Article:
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Client Alert – IRS Steps up Enforcement of Form 1099 Misc

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The requirement to file a Form 1099 Misc for specified payments goes all the way back to 1917. Presently, this Form must be filed for rents paid, nonemployee services received as well as payments to an attorney, accountant, or other service provider.

The IRS is stepping up enforcement by way of increased audits and imposition of severe penalties for failure to properly file all required 1099s. In addition, all business income tax returns (viz., Forms 1065, 1120S, 1120, etc.) currently require a representation that all necessary 1099s have been filed.  The representation subjects the individual signing the return to potential penalties for perjury if compliance has not been met.

A recommended “best practice,” is to obtain a completed Form W-9 from the e.g., service provider at the time the services are being rendered. A properly completed Form W-9 discloses the taxpayer identification number (employer identification number for an entity or social security number for an individual) and warrants that the service provider is also a US taxpayer.[1]

Another recommendation applies to situations where a taxpayer identification number is not provided at the outset. In such cases, payment of the invoice could be made contingent upon the service provider disclosing this information.  Alternatively, if this information is not disclosed, “backup withholding,” or withholding for taxes applicable to the amount invoiced, is generally required.[2]  In this case, the service provider is paid the net amount after withholding taxes.  The withheld amount is then remitted to Treasury.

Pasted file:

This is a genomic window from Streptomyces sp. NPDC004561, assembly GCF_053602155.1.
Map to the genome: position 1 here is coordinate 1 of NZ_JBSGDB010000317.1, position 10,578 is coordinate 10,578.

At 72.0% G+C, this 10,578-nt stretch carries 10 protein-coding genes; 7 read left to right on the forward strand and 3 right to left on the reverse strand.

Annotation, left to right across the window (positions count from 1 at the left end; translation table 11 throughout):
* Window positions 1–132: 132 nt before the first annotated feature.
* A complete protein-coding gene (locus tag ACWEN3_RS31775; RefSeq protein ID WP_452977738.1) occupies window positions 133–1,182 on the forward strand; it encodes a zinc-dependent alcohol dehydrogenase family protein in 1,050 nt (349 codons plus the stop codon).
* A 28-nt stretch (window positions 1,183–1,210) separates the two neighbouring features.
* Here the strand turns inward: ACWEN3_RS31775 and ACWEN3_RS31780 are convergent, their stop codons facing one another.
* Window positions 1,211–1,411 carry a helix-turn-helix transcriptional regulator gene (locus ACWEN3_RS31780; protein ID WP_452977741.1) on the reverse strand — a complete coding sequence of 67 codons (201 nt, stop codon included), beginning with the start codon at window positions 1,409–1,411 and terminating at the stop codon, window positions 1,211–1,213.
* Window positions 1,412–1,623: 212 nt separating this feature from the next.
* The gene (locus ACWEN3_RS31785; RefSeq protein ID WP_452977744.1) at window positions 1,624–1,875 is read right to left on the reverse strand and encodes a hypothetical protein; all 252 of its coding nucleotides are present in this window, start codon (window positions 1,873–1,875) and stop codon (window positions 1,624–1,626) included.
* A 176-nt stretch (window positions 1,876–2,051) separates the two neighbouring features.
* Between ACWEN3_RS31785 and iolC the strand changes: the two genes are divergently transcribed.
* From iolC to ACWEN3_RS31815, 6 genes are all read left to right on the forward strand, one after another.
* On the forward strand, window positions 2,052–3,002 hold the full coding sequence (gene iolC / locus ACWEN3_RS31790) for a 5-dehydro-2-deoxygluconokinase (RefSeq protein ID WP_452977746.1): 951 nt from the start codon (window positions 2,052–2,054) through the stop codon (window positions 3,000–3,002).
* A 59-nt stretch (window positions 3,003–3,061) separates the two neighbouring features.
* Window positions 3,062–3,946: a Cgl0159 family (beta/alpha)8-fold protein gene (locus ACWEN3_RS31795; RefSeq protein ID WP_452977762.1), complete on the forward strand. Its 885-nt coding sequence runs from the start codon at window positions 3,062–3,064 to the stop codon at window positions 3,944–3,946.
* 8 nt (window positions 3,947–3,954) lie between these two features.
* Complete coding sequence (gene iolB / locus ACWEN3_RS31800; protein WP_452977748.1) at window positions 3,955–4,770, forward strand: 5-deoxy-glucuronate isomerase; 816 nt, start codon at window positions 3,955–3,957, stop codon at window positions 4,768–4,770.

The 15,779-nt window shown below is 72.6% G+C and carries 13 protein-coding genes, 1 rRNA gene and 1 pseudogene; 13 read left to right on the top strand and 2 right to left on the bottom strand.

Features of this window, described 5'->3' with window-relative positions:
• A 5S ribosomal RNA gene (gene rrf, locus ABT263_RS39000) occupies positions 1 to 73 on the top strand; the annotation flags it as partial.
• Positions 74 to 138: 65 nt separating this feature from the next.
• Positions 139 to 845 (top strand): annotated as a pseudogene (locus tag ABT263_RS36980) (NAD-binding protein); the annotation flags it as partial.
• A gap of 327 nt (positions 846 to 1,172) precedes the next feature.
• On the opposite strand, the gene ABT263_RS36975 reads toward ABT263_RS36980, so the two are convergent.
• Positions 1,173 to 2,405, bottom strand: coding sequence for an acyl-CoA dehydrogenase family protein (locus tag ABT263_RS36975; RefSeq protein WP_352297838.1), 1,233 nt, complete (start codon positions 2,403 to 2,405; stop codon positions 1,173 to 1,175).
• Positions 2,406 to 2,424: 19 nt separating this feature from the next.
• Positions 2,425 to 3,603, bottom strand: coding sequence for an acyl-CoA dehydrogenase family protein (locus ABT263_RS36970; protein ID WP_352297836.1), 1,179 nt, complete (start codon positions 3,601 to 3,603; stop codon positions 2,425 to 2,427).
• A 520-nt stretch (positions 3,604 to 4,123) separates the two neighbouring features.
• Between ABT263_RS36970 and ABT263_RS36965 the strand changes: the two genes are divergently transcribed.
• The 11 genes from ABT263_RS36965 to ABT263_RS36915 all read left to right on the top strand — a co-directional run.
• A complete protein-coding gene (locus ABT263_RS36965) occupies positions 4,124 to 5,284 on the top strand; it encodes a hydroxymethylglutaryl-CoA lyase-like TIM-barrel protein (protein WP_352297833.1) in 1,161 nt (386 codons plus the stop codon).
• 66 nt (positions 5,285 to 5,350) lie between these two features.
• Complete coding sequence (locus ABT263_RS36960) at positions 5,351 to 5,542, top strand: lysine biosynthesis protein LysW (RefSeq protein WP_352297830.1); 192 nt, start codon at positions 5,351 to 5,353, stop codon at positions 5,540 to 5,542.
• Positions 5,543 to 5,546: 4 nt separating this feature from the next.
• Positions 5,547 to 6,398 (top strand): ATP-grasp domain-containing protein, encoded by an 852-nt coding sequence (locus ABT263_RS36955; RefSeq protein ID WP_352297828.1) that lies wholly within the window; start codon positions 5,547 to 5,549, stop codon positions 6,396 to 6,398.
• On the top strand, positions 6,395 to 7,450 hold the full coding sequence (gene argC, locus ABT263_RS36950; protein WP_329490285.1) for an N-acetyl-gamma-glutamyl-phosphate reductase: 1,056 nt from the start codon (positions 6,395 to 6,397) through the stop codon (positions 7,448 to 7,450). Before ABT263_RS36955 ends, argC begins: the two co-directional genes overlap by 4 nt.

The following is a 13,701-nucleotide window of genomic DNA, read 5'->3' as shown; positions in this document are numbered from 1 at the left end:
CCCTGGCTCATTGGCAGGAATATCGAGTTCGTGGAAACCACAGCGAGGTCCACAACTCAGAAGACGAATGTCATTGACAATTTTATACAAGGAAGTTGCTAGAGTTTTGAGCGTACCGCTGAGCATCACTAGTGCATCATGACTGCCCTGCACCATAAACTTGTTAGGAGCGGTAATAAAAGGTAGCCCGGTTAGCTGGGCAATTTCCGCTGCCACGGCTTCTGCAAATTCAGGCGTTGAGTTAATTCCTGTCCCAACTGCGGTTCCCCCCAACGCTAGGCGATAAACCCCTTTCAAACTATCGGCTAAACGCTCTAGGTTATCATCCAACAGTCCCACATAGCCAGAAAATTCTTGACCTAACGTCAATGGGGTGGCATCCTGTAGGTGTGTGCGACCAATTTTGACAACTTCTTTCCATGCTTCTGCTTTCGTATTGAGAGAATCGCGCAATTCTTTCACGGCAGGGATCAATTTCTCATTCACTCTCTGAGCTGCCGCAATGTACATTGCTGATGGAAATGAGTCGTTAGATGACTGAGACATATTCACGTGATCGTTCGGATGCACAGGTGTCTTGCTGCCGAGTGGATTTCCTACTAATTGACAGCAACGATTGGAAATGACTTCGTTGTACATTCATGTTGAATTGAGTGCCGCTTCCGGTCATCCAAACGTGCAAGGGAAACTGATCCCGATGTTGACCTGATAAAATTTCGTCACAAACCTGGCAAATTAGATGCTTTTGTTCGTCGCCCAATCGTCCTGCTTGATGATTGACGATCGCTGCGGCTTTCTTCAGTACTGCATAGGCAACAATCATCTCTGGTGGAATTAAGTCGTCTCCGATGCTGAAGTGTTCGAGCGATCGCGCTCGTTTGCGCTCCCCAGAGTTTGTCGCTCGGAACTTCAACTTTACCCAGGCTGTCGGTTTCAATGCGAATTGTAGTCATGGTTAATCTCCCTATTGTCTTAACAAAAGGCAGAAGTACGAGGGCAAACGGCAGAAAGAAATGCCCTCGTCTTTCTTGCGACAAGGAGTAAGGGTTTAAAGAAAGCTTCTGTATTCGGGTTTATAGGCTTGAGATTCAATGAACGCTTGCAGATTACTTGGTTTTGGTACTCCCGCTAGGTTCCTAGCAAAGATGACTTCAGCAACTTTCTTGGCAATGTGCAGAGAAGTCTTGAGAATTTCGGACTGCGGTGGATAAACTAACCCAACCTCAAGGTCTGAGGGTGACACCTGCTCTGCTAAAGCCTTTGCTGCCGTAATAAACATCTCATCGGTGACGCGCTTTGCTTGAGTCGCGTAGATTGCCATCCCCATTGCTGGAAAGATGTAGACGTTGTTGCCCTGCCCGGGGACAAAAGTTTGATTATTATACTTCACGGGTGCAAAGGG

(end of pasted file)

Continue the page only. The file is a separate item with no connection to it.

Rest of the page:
Here is an overview of some of the more common types of payments that trigger this filing requirement:[3]

(1) $10 or more in royalties or broker payments in lieu of dividends or tax-exempt interest;

(2) $600 or more in rents;

(3) $600 or more for services (including parts and materials);

(4) $600 or more in prizes, awards, other income payments;

(5) $600 or more in medical and health care payments;

(6) gross proceeds of $600 or more paid to any attorney (note that for settlements paid directly to an attorney, both the plaintiff and attorney each must be issued a 1099);

(7) Direct sales of at least $5,000 of consumer products to a buyer for resale anywhere other than a permanent retail establishment.

For further questions, especially for those with rental real estate payments or financial transactions (including interest payments), please contact your Janover advisor for a more in-depth review:

[1] If payment is made to a non-US taxpayer, a separate Form, a W-8 should be obtained and the payment may be subject to a separate tax withholding regime.  Please contact your Janover tax advisor if this is the case.

[2] There are exceptions such as payments made to a foreign vendor who performs all services offshore.

[3] Generally, 1099s do not need to be issued for payments for goods, utilities, or certain specified payments to S or C corporations (though you can elect to do so). The following payments must be reported even if made to a corporation:  medical and health care payments; fish purchases; gross proceeds paid to an attorney such as for a legal settlement, substitute payments in lieu of dividends and payments by a federal executive agency for services.

 

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